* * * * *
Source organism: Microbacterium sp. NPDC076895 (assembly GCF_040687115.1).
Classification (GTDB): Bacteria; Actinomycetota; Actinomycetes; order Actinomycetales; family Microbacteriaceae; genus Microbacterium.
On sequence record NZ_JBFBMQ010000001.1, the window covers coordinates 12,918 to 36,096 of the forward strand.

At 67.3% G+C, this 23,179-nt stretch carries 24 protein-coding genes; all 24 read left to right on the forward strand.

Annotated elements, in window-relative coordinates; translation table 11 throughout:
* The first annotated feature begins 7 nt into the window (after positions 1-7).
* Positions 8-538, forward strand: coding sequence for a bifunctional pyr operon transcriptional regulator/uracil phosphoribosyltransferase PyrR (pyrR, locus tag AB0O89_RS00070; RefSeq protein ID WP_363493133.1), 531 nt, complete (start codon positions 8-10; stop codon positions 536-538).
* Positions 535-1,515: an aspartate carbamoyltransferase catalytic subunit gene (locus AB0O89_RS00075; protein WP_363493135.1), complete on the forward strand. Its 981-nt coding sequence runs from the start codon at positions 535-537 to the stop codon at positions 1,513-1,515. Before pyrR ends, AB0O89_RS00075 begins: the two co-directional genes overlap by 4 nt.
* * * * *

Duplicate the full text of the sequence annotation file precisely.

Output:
Source organism: Microbacterium sp. NPDC076895 (assembly GCF_040687115.1).
Classification (GTDB): Bacteria; Actinomycetota; Actinomycetes; order Actinomycetales; family Microbacteriaceae; genus Microbacterium.
On sequence record NZ_JBFBMQ010000001.1, the window covers coordinates 12,918 to 36,096 of the forward strand.

At 67.3% G+C, this 23,179-nt stretch carries 24 protein-coding genes; all 24 read left to right on the forward strand.

Annotated elements, in window-relative coordinates; translation table 11 throughout:
* The first annotated feature begins 7 nt into the window (after positions 1-7).
* Positions 8-538, forward strand: coding sequence for a bifunctional pyr operon transcriptional regulator/uracil phosphoribosyltransferase PyrR (pyrR, locus tag AB0O89_RS00070; RefSeq protein ID WP_363493133.1), 531 nt, complete (start codon positions 8-10; stop codon positions 536-538).
* Positions 535-1,515: an aspartate carbamoyltransferase catalytic subunit gene (locus AB0O89_RS00075; protein WP_363493135.1), complete on the forward strand. Its 981-nt coding sequence runs from the start codon at positions 535-537 to the stop codon at positions 1,513-1,515. Before pyrR ends, AB0O89_RS00075 begins: the two co-directional genes overlap by 4 nt.